Wednesday, February 23, 2011

Post-emptive Detection

In the week before RSA I managed to pull together a blog on the Damballa site covering several of the problems with approaches that focus upon storing "all" the data and (eventually) data mining it in the quest for security alerts - aka Store it all in my barn. Here's what I had to say...

The other week I spoke at the DoD Cyber Crime Conference here in Atlanta and had a number of questions asked of me relating to the growing number of vendors offering “store it all” network monitoring appliances. That whole approach to network monitoring isn’t an area of security I’ve traditionally given much credence to – not because of the practical limitations of implementing it, nor the inefficiencies and latency of the techniques – but because it’s an inelegant approach to what I think amounts to an incorrectly asked question.

Obviously, given the high concentration of defense and law enforcement attendees that such a conference attracts, there’s an increased emphasis on products that aid evidence gathering and data forensics. The “store it all” angle effectively encompasses devices that passively monitor an organizations network traffic and store it all (every bit and PCAP) on a bunch of disks, tapes or network appliances so that, at sometime in the near future, should someone ever feel the need to or were compelled to, it would be conceptually possible to mine all the stored traffic and forensically unravel a particularly compelling event.

Sounds fantastic! The prospect of having this level of detailed forensic information handy – ready to be tapped at a moment’s notice – is likely verging on orgasmic for many of the “lean forward” incident response folks I’ve encountered over the years.

The “store it all” network monitoring approach is a pretty exhaustive answer to the question “How can I see what happened within my network if I missed it the first time?” But shouldn’t the question be more along the lines of “How can I detect the threat and stop it before the damage is done?”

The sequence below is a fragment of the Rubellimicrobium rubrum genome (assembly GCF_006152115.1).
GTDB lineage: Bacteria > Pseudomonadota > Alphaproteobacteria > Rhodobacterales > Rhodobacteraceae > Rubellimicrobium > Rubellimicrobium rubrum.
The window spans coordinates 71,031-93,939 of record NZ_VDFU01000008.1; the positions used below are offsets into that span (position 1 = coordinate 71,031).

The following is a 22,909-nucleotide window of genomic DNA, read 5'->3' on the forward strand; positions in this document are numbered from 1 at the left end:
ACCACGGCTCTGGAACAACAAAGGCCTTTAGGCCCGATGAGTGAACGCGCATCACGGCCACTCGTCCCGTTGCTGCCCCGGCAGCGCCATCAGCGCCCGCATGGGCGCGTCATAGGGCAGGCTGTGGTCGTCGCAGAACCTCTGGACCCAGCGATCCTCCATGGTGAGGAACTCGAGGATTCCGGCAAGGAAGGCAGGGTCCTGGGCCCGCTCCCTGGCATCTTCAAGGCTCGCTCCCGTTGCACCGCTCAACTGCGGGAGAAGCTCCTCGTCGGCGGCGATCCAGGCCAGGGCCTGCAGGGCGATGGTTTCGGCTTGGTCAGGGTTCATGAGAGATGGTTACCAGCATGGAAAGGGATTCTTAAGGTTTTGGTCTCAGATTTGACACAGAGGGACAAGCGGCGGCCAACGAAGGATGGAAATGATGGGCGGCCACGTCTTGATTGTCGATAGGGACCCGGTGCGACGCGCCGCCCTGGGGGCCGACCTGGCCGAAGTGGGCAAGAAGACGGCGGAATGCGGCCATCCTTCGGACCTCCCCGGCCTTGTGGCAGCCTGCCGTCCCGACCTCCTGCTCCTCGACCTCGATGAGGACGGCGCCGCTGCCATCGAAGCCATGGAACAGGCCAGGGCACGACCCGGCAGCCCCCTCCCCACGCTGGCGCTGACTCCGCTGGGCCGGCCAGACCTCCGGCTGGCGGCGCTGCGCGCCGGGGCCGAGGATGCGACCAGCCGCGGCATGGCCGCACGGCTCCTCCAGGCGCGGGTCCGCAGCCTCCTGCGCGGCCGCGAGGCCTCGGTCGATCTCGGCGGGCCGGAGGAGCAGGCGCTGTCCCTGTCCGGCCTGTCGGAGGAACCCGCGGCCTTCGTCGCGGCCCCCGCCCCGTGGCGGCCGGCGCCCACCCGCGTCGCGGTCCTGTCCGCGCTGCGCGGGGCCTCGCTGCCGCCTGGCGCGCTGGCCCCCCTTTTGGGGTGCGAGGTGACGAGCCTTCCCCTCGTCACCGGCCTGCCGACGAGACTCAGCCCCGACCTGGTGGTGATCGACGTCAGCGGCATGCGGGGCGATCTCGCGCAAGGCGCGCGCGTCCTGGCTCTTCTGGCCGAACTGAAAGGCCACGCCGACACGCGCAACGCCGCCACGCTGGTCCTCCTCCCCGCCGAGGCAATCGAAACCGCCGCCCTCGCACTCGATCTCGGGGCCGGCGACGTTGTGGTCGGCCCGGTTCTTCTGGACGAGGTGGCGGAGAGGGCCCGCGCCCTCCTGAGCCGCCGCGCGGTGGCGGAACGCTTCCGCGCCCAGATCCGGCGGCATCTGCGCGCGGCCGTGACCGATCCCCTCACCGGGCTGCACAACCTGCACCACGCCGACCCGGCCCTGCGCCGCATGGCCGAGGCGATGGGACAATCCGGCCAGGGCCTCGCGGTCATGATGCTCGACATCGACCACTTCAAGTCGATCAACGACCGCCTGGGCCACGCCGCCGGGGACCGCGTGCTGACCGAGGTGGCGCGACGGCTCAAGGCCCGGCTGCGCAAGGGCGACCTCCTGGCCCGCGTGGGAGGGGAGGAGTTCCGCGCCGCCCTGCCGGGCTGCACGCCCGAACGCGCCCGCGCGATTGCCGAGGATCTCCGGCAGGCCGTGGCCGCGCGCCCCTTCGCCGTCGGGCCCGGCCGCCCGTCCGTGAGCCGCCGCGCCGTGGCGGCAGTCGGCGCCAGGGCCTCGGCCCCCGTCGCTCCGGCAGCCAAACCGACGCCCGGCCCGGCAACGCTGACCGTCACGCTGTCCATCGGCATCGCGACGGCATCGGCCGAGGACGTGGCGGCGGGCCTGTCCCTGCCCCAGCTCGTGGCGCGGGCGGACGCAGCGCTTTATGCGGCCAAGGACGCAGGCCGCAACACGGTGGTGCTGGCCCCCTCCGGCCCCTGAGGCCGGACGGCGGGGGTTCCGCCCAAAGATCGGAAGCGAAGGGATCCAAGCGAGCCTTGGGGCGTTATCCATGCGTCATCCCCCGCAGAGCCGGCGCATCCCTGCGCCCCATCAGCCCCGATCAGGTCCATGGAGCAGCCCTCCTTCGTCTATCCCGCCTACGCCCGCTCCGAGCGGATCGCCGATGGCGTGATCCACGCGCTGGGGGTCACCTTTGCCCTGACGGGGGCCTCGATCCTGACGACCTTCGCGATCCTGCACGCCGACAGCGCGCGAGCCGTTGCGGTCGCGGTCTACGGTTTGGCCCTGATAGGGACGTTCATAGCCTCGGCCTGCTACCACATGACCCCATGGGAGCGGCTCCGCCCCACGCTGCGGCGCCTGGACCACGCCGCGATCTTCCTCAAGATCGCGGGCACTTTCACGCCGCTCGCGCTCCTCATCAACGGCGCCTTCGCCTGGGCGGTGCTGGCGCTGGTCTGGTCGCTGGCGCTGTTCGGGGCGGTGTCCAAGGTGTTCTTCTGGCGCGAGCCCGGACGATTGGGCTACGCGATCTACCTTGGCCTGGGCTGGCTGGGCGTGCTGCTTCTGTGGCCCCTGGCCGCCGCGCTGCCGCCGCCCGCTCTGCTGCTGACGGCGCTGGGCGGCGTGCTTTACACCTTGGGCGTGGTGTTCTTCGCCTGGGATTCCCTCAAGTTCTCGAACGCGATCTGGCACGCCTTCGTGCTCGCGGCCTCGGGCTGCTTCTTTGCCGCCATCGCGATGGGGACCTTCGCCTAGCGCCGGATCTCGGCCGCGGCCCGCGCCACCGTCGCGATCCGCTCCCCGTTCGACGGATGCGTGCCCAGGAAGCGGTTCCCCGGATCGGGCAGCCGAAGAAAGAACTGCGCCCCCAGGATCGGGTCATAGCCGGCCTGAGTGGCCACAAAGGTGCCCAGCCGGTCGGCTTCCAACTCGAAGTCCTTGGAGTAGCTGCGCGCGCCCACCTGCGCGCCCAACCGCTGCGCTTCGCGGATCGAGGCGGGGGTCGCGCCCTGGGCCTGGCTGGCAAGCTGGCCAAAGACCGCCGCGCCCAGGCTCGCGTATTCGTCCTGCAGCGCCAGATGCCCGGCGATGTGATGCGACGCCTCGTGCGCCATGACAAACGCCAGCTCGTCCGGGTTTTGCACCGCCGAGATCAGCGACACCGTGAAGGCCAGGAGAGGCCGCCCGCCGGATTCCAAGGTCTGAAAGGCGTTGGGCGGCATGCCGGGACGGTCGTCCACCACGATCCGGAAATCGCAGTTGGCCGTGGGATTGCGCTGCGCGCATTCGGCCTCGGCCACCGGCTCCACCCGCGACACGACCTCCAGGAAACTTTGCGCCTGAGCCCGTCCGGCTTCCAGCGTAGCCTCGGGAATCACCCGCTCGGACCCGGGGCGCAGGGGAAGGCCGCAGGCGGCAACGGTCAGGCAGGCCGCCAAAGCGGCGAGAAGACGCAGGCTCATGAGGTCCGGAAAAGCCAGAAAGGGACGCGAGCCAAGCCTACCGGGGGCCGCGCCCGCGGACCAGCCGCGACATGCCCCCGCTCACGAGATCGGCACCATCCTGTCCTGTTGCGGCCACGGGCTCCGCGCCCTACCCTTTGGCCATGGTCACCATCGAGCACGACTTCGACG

A “store it all” approach to security is like the ultimate safeguard – no matter what happens, even if my 20 levels of defense-in-depth fail, or someone incorrectly configures system and network logging features (causing events to not be recorded), or if multiple layers of internal threat detection and response systems misbehave, I’d still have a colossal data dump that can eventually be mined. Believe me when I say that I can see some level of comfort in adopting that approach. But the inefficiencies of such a strategy make my eye twitch.

Let’s look at some scoping numbers for consideration. Imagine a medium-sized business with a couple-hundred of employees. Assume for the moment that all those folks, along with several dozen servers, are located at the same building. A typical desktop system has a 1Gbps network interface nowadays, and the networking “backbone” for a network of 250 devices is likely to have a low-end operating capacity of 10Gbps – but let’s assume that the network is only 50% utilized throughout the day. After a little number crunching, if you were to be capturing all that network activity and seeking to store it, you’d be amassing 54TB of data every day – so, perhaps you don’t want to capture everything after all?

How about reducing the scale of the problem and focusing upon just the data going to and from the Internet via a single egress point? Let’s assume that the organization only has a 10Mbps link to their ISP that’s averaging 75% utilization throughout the day. After a little number crunching, you’ll arrive at a wholesome 81GB of data per day. That’s much more manageable and, since a $50k “store it all” appliance will typically hold a couple of Terabytes of data without too many problems, you’d be able to retain a little over three weeks of network visibility.